Originally Posted by egt135i
Here is some advice from someone who was part of the admissions committee not too long ago:
1) The MCAT is the biggest deciding factor when giving out interviews, and unfortunately, many schools have cutoffs. You want to rock this test, even if it means taking it multiple times. Looks into a review course, I personally liked the princeton review. Take many practice exams before the real deal. You can purchase them and the Princeton review comes with many many previous practice exams.
2) If you haven't taken Organic Chem, make sure you ace this course. It is the biggest predictor of how a medical student will succeed in medical school just because of the nature of material. If there is one course that is looked at in your transcripts, it is o.chem.
3) Prepare for your interviews. There is a book called "The Medical School Interview". Read it, learn it, know it. Know about the school you are interviewing at, and know future plans/advancements/changes in curriculum. Ask intelligent questions and look very interested. Treat every interview as if it is your only interview. And most importantly: be very friendly to everybody including other applicants and secretaries.
4) Every applicant is more than just their MCAT, you want to be the total package. Your Z score is who you are as a person. What kind of life experiences and hobbies you have. How will you contribute to the student body?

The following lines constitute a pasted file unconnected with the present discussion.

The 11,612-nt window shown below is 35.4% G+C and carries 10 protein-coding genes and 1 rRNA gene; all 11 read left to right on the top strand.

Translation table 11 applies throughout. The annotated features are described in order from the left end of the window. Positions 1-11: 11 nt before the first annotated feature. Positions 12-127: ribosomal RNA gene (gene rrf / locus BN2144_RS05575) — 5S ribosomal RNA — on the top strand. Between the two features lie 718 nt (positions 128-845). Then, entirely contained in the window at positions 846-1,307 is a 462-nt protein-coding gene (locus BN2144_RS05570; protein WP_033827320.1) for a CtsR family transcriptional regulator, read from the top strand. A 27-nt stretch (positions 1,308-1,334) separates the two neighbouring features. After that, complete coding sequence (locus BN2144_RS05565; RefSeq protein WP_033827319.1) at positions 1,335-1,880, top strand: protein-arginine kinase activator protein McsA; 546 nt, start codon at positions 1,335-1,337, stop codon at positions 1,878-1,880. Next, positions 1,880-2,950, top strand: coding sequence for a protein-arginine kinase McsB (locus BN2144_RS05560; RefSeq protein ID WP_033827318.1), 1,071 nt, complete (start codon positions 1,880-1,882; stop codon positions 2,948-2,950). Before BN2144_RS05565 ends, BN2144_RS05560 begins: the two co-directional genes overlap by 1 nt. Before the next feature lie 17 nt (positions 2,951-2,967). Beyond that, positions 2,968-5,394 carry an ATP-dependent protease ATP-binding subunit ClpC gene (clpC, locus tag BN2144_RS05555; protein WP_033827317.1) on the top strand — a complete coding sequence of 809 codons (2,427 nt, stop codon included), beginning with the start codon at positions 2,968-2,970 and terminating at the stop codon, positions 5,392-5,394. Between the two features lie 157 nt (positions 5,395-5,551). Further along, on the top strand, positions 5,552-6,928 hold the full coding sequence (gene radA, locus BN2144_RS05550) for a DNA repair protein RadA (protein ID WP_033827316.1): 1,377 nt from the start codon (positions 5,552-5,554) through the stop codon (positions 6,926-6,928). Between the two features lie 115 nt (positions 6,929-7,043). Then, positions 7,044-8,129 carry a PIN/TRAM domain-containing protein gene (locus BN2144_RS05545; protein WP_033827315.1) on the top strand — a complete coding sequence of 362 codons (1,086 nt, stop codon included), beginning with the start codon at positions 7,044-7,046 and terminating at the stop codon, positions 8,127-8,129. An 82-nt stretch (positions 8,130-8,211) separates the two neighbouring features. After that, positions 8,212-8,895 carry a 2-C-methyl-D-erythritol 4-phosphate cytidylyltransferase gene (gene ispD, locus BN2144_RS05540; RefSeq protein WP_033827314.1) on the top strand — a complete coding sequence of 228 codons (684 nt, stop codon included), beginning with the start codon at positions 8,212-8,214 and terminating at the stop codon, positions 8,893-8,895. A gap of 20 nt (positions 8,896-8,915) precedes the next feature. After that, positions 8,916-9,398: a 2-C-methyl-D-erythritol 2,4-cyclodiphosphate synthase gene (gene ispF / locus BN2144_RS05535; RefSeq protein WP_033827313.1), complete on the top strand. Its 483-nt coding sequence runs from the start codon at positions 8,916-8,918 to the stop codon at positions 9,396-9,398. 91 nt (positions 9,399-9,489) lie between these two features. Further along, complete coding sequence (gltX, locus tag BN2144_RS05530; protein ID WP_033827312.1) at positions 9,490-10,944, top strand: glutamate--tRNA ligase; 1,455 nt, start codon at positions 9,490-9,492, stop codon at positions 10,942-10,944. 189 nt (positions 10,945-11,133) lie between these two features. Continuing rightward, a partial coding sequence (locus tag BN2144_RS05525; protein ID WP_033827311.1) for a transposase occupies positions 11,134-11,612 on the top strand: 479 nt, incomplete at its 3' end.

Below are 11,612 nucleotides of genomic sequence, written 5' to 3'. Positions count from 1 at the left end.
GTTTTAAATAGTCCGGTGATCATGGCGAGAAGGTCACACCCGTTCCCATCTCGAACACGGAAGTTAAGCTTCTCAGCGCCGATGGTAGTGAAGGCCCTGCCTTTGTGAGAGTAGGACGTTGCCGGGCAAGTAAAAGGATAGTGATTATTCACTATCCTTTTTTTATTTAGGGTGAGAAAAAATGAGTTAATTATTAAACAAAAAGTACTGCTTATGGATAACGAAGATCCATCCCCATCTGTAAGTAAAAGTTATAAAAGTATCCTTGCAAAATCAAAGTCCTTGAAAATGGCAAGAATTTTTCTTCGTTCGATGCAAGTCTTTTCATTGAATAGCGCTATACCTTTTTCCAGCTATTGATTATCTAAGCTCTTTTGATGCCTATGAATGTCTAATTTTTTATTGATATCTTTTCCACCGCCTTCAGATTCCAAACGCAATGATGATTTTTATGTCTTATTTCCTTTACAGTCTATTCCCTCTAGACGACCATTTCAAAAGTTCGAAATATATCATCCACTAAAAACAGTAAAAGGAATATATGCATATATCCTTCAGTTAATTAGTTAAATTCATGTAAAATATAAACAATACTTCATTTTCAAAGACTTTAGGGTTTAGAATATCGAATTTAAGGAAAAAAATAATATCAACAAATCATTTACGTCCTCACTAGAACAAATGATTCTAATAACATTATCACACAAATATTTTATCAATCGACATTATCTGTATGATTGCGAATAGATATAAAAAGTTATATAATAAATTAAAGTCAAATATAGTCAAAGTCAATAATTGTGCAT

PM me with any other personal questions and let me know where you end up applying...
I appreciate the info, ive heard O chem was the hardest class i will have to take so im dedicating a whole summer to nothing but that. At the end of this school year i intend to start my mcat prep, once i learn a little bit more of the information thats going to be on it i should have a better base to build on. I will take a look into purchasing that book, the interview is going to be very important and like anything else, preparedness plays a large part in the end result.
Originally Posted by egt135i
...oh and one more thing: make sure you are doing medical school for all the right reasons.
I have to ask, just due to the semi cryptic nature, what ARE the right reasons? My Grandfather was a very successful doctor when he was practicing and he often speaks to me of the people he knew who got into the field for the wrong reasons and weren't happy or particularly good for it.
Im not getting into the field for money, im walking away from becoming the CEO of a company for this. Im not looking to save everyone's life like some delusional view of being a doctor is. I am however looking to use my talents and skills to do good in life while also doing something personally fulfilling. I feel that this field will do just that in one degree or another. Of course thats my candid opinion on the subject.